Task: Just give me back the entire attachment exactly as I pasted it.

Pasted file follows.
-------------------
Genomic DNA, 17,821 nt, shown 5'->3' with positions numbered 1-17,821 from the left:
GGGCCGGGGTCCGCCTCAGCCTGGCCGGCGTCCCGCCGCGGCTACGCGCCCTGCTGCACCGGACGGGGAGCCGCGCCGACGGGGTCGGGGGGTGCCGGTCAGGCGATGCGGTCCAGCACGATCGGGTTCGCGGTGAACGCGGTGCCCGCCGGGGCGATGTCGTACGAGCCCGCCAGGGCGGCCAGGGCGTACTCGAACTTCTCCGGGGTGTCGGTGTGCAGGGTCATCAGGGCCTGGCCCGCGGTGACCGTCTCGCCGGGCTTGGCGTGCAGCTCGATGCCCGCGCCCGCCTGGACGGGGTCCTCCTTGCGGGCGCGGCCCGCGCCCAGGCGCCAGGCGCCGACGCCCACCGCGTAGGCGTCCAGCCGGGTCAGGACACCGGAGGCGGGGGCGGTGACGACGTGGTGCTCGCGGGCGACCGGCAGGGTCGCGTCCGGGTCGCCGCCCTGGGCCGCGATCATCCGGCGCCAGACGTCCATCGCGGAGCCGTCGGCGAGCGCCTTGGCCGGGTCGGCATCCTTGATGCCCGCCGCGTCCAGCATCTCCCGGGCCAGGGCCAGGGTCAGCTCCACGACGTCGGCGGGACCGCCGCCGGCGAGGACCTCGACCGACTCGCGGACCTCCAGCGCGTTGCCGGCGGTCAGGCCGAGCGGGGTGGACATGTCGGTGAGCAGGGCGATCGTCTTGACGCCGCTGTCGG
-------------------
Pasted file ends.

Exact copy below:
Genomic DNA, 17,821 nt, shown 5'->3' with positions numbered 1-17,821 from the left:
GGGCCGGGGTCCGCCTCAGCCTGGCCGGCGTCCCGCCGCGGCTACGCGCCCTGCTGCACCGGACGGGGAGCCGCGCCGACGGGGTCGGGGGGTGCCGGTCAGGCGATGCGGTCCAGCACGATCGGGTTCGCGGTGAACGCGGTGCCCGCCGGGGCGATGTCGTACGAGCCCGCCAGGGCGGCCAGGGCGTACTCGAACTTCTCCGGGGTGTCGGTGTGCAGGGTCATCAGGGCCTGGCCCGCGGTGACCGTCTCGCCGGGCTTGGCGTGCAGCTCGATGCCCGCGCCCGCCTGGACGGGGTCCTCCTTGCGGGCGCGGCCCGCGCCCAGGCGCCAGGCGCCGACGCCCACCGCGTAGGCGTCCAGCCGGGTCAGGACACCGGAGGCGGGGGCGGTGACGACGTGGTGCTCGCGGGCGACCGGCAGGGTCGCGTCCGGGTCGCCGCCCTGGGCCGCGATCATCCGGCGCCAGACGTCCATCGCGGAGCCGTCGGCGAGCGCCTTGGCCGGGTCGGCATCCTTGATGCCCGCCGCGTCCAGCATCTCCCGGGCCAGGGCCAGGGTCAGCTCCACGACGTCGGCGGGACCGCCGCCGGCGAGGACCTCGACCGACTCGCGGACCTCCAGCGCGTTGCCGGCGGTCAGGCCGAGCGGGGTGGACATGTCGGTGAGCAGGGCGATCGTCTTGACGCCGCTGTCGG